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Personality of the week - Ben Sett Ndazowike Shikongo

2021-07-08  Staff Reporter

Personality of the week - Ben Sett Ndazowike Shikongo
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Date of Birth: 8 May 2000 Place of Birth: Ongombesa Village

Playing role: Bowler

Batting style: Right hand bat

Bowling style: Right arm medium fast

Previous Club: Mr 24/7 Welwitschias Cricket Club

Current Club: CCD Tigers


Favourite local or international cricket club? Blue Waters Cricket Club


Biggest career achievements? I would say the biggest achievements of my career was making it into the national U/19 team at just age 16, and going on to play for the senior national team at the age of 18. I am still playing for the senior side. 


Talk to us about your journey as a cricketer? My journey as a cricketer has been quite amazing – one filled with great successes and experiences, and some challenges too. All the wins, disappointments and failures, so far, in my career have taught me to be greater and better when faced with challenges.


Which tournament would you say was your toughest? It has to be the 2019 ICC Global T20 Qualifiers we played in the United Araba Emirates (UAE).


Biggest career disappointment? It was also the 2019 ICC Global T20 Qualifiers in the UAE. I performed very poorly in one of our crucial games and I was not so happy with the outcome.

Who is the biggest influence on your career? It is my father; he always supports every decision and anything I do. 

If not cricket, which other sport would you have played? It would have been football. I enjoy playing football a lot.

Do you think attitude is a big factor in winning? Attitude is definitely the biggest factor in winning – and as athletes, sometimes we are faced with lots of challenges but bringing a positive attitude to the field really changes everything. Also remember, a bad attitude from one individual player can affect the whole squad.


Besides playing cricket, what are your other hobbies? I enjoy football, as I said earlier, but I also love dancing, listening to music and socialising with family and friends.


What is your training schedule like; do you practice every day? Currently, my training schedule is a bit relaxed, as we are now following Covid-19 regulations and avoiding being outdoors too much. But before the pandemic, I would train almost every day of the week, playing cricket as well as doing strength and conditioning, including playing games over the weekend.


Who inspired you to become a cricketer? Coach Justus Hangula, one of Namibia’s top youth coaches. 


What are some of your strengths as an athlete and as a person in general? I am a very disciplined, humble and caring person. I am always willing to help others, and always looking forward to the positive things that life has to offer.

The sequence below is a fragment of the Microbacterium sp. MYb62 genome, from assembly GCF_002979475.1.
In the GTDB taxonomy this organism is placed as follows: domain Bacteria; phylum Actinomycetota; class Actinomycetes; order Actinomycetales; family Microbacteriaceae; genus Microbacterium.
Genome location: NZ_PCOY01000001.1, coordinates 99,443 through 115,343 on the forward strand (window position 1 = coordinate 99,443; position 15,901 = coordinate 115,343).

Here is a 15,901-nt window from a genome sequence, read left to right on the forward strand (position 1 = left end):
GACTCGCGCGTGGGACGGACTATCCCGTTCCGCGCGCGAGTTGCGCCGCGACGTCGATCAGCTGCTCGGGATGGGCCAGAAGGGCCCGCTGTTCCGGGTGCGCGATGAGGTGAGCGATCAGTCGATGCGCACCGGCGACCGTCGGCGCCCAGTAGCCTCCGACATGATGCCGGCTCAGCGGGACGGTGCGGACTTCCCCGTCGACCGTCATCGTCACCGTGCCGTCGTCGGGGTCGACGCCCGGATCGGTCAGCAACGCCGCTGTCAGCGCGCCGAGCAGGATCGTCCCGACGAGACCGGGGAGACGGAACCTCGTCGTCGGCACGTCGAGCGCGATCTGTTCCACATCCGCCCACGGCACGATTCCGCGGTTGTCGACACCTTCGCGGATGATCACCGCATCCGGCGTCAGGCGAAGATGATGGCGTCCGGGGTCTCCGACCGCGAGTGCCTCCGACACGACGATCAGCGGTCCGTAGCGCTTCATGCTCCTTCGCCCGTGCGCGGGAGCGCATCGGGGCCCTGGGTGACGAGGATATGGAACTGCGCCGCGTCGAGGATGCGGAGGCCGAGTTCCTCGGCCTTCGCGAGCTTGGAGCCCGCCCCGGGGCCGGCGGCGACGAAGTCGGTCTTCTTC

From your own experience, what do you think should be done to get more black people to play cricket as a priority sport? We should try and give every child an opportunity to play cricket by taking the game to them, and not just keeping all activities in central areas. But I think Cricket Namibia has been doing a great job in popularising the game and reaching out to all areas through training camps, coaching clinics and so forth. But more can still be done, I believe. We can do more through Kwata cricket, where children just enjoy and learn the basics of the game. Let’s take the sport to rural areas; there are some talented children there who cannot afford to come to urban areas where the sport is mostly played.


What are your thoughts on the current state of cricket in Namibia? Cricket, in Namibia, is currently at its best. There is cricket being played all over the country now – and more children are slowly but surely falling in love with the game in almost every town. Thanks to Cricket Namibia, more children are being given a fair opportunity to enjoy the game.


Getting to where you are today, especially being one of the few cricketers of colour, what are some of the challenges you had to overcome? Well, I had to deal with a lot of challenges, such as being always chosen as a non-travelling player for tours to South Africa for four straight years, and sometimes walking 5km to training and playing grounds on game days. I had also had to deal with pressure from some family members and friends, telling me playing cricket is a waste of time; they would rather see me play football, but I had to convince my parents that I want to play cricket and not football. 


Comparing experiences, what does Namibia need to do for cricket to catch up with the rest of the world? Get more facilities out to rural areas so that people can have access to better training and play cricket in a much improved environment. We should also make available more platforms where cricket education can be shared with teachers, parents and community members. Once people have a better understanding of cricket, parents and community members will encourage and support their children when they want to take up cricket. 


Your plans for 2021 and beyond? To continue improving as a player and playing cricket again at an international level, including at the T20 World Cup in UAE and all other major competitions in the future.

2021-07-08  Staff Reporter

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